As a lawyer he has for the last fifteen years been a member of the firm of Rogers, Locke & Milburn, the leading law firm in Buffalo, and has been retained in most of the important civil cases in the local courts in the last decade. He was within the last year retained by the defence to argue the appeal in the Molineux case, and he made a powerful argument for his client against David B. Hill, who appeared in the case for the District Attorney of New-York.
     In politics he is an old style Democrat and supported McKinley each time he was a candidate against William J. Bryan. But he has never sought or accepted political honors. There has never been a time in ten years past when John G. Milburn could not have had almost any honor of a political character that the city or county could have given, but he seems without ambition in that direction.
     Although a man capable of great achievement and a hard worker always, yet he has the sublime faculty of taking life easy, and no matter how many the burdens upon his shoulders, or how great the mountains of work before him, he never fails to find time for a pleasant, deliberate word with the man who drops in upon him. His beautiful home at No. 1,168 Delaware-ave., is a palace wherein there is ever good fellowship and a hearty welcome for him who enters. Often it is a workshop of the busiest sort, but always it is John G. Milburn’s home, and that means it is a place where whole souled hospitality belongs with the atmosphere.
     Nor is he alone the maker of the atmosphere of hospitality in the Delaware-ave. home. Mrs. Milburn is a woman of the kindliest disposition, and has much of her husband’s sturdiness of character. They have three sons, John George, jr. [sic], and Devereux, who are in Oxford University, England, and Ralph, who is much younger. The Milburn home is situated in one of the most delightful sections of Buffalo, on a broad avenue, where the morning sun and the fresh air from the park reach it unobstructed, and in all the land the unfortunate President could not have fallen in a spot where his every need would have been more carefully supplied.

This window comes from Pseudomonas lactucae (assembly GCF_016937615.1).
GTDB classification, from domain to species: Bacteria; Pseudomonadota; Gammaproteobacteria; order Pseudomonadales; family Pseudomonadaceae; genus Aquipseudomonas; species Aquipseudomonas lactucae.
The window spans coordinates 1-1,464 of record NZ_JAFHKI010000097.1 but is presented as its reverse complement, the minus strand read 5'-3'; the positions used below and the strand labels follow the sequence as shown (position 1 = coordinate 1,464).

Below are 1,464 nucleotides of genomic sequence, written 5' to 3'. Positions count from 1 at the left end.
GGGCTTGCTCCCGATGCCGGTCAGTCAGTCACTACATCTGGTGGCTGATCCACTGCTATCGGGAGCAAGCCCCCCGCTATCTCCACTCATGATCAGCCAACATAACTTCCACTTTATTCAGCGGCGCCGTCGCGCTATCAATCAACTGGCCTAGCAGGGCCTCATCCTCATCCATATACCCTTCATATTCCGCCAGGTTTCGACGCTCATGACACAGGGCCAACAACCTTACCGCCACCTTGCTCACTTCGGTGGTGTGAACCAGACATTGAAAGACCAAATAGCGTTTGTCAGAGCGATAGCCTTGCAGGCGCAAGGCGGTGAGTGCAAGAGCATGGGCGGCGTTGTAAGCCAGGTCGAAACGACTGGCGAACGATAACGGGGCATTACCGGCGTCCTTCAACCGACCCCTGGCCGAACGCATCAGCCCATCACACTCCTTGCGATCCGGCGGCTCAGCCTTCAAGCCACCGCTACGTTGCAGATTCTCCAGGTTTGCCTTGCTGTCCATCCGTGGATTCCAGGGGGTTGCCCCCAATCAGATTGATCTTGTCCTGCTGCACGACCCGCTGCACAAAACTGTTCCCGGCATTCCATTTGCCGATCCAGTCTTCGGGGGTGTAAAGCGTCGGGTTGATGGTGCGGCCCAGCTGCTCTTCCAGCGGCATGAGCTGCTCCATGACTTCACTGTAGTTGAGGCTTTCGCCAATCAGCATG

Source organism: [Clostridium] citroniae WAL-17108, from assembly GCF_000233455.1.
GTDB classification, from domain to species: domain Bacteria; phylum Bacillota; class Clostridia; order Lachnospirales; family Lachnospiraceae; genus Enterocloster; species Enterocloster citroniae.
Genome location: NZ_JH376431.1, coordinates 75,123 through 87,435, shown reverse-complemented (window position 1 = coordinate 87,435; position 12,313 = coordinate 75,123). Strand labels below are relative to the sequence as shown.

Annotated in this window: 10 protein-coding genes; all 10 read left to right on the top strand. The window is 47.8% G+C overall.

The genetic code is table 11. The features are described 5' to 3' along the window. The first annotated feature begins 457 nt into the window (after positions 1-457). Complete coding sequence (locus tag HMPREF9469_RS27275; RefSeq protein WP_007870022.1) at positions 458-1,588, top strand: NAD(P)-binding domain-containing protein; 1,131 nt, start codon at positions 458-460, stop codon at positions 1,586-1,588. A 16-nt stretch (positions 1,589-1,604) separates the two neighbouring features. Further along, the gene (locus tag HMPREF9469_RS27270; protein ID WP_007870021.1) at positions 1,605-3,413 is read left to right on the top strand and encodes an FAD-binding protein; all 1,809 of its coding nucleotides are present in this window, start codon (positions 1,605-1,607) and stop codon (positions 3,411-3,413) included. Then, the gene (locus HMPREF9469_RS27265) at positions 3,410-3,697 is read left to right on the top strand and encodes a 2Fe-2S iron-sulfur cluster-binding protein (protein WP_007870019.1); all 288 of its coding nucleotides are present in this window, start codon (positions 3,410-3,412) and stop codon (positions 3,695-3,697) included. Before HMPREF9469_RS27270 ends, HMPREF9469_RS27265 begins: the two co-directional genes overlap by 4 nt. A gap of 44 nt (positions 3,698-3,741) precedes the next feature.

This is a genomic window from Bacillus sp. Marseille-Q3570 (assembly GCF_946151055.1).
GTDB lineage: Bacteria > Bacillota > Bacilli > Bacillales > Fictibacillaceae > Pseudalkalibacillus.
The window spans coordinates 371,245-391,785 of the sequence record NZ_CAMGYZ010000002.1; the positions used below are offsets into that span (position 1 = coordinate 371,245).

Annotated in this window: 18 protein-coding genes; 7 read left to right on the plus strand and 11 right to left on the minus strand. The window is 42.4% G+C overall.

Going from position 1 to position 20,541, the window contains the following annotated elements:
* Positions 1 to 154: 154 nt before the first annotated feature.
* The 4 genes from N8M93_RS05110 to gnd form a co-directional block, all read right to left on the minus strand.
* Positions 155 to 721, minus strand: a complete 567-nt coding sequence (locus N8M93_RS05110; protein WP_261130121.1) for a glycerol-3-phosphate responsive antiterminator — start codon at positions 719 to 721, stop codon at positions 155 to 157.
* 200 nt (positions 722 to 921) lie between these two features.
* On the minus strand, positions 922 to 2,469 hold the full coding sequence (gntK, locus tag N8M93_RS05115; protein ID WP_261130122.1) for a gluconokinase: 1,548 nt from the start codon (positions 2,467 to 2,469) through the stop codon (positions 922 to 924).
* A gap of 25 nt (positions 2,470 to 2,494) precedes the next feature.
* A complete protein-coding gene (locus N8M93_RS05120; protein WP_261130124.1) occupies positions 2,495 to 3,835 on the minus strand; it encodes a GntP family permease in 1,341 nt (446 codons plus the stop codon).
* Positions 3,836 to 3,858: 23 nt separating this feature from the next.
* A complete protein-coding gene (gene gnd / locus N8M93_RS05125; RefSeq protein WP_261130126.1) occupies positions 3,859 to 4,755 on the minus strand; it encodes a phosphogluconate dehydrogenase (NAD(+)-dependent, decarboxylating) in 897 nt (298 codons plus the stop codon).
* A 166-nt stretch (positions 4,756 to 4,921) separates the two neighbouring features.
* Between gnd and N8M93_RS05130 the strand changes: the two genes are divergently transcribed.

Never but once since his coming to America has Mr. Milburn had his residence outside of Western New-York. Shortly after being admitted to the bar he went to Denver, Col., where he formed a law partnership with United States Senator Edward Wolcott, but he did not like the West, and after a year’s residence in Denver returned to Buffalo, where he has since lived.
     Like their father, his sons are big, manly fellows, and in the last year the newspapers of the United States have told some gratifying things about the achievements of the Milburn boys in the athletic contests at old Oxford. The good work of his boys is a matter of considerable gratification to Mr. Milburn, and, added to his pride as a father is also the pride that his boys are Americans, and as such have won their laurels.
     John G. Milburn came to America a poor boy, and the success he has achieved has been due wholly to his own industry and strength of character. After he had begun to make some headway as a lawyer in Buffalo he sent for his younger brother, Joseph, in England, and started him on the road to the legal profession. But Joseph did not take easily to the law, and, turning his mind to more serious things, studied for the ministry and is now a successful pastor of a church in Chicago.